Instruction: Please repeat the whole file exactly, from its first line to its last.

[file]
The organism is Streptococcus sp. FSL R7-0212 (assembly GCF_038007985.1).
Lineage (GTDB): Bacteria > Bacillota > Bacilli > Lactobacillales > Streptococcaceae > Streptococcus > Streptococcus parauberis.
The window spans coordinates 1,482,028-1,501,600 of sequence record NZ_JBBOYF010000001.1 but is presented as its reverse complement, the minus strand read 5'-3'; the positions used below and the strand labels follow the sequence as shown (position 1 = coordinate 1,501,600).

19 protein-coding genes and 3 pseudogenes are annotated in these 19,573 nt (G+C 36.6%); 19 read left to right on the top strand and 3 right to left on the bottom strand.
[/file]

The organism is Streptococcus sp. FSL R7-0212 (assembly GCF_038007985.1).
Lineage (GTDB): Bacteria > Bacillota > Bacilli > Lactobacillales > Streptococcaceae > Streptococcus > Streptococcus parauberis.
The window spans coordinates 1,482,028-1,501,600 of sequence record NZ_JBBOYF010000001.1 but is presented as its reverse complement, the minus strand read 5'-3'; the positions used below and the strand labels follow the sequence as shown (position 1 = coordinate 1,501,600).

19 protein-coding genes and 3 pseudogenes are annotated in these 19,573 nt (G+C 36.6%); 19 read left to right on the top strand and 3 right to left on the bottom strand.